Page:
Tuesday, 24 August 2021
[by video link] The wheels of government, like justice, turn slowly, and never more so than when the privileges of special interest groups are threatened. We see this with the government's copyright reforms. In 2015, the Abbott government directed the Productivity Commission to review Australia's intellectual property arrangements. The commission found the policies were deficient and it made a series of recommendations that will capitalise innovation and growth in a stagnant economy. It took the Turnbull government a year to respond to the review, and they supported many of those recommendations. Now, four years later, we're still waiting for implementation by the now Morrison government. It is unbelievable that changes to make Australia more dynamic and innovative have been stalled for so long.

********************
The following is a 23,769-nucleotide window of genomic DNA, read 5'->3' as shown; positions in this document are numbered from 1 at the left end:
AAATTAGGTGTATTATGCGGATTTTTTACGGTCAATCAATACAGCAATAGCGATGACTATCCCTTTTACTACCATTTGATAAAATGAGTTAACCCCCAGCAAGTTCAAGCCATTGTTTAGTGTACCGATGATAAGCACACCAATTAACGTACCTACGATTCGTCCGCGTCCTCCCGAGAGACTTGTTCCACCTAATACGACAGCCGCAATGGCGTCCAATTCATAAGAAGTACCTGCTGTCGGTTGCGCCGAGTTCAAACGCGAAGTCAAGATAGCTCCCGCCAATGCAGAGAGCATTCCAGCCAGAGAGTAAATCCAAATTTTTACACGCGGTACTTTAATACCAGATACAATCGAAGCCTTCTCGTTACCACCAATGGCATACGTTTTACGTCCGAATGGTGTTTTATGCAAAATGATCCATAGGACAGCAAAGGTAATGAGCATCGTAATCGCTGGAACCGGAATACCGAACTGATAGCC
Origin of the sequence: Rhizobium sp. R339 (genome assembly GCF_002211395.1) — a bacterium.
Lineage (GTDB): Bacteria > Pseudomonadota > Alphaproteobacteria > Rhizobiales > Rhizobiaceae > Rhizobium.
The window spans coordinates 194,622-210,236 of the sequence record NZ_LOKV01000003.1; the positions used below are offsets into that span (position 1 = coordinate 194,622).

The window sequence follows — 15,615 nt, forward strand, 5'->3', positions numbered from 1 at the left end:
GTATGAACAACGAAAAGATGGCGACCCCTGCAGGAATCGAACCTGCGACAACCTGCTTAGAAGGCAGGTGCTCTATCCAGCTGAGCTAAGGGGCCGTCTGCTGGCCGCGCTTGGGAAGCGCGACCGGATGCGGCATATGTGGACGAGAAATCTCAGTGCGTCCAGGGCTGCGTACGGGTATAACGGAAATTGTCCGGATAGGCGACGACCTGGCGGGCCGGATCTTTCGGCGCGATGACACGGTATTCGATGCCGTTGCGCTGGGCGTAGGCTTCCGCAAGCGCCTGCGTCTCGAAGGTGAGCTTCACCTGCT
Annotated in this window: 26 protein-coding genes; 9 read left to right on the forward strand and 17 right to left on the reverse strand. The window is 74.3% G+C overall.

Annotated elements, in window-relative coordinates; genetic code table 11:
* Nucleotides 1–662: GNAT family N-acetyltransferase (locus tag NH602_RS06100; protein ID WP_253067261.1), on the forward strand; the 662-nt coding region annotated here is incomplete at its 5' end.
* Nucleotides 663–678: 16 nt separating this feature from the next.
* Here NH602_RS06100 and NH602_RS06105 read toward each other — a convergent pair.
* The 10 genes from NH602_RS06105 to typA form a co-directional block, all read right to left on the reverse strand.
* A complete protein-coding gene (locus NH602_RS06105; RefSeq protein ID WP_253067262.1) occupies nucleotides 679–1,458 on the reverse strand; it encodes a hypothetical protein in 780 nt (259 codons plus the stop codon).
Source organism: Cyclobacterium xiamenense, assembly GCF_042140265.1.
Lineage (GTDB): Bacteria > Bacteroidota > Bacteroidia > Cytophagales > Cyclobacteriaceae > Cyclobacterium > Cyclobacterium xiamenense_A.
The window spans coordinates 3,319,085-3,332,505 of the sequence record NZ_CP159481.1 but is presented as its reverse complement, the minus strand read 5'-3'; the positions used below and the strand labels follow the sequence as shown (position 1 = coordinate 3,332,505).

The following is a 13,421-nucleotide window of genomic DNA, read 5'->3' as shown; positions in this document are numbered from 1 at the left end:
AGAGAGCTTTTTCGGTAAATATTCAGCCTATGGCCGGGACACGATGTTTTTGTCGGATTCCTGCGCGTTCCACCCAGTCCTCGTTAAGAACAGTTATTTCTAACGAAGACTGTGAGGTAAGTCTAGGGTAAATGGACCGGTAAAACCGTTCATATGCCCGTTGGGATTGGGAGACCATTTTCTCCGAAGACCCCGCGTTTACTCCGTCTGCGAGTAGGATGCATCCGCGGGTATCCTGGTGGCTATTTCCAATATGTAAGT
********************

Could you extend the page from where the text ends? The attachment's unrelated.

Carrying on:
One minor but worthy recommendation was to end parallel import restrictions on books. While Australian consumers can freely import books from sellers overseas, Australian bookstores do not have the same freedom. They must purchase from a monopoly publisher, who can hike prices as high as they like. These restrictions hurt Australian retailers and consumers who support their local bookstore. The Productivity Commission recommended these restrictions be abolished. The government supported the recommendation, but absolutely nothing has been done in four years.
Other worthy recommendations have also been ignored, such as ensuring free access to publicly funded research, legislating a fair-use exception and limiting liability for orphan works. Each of these changes would benefit Australians. But, again, the government has given in to special interest groups at the expense of the public interest. It is well and truly time for government to do better by Australia.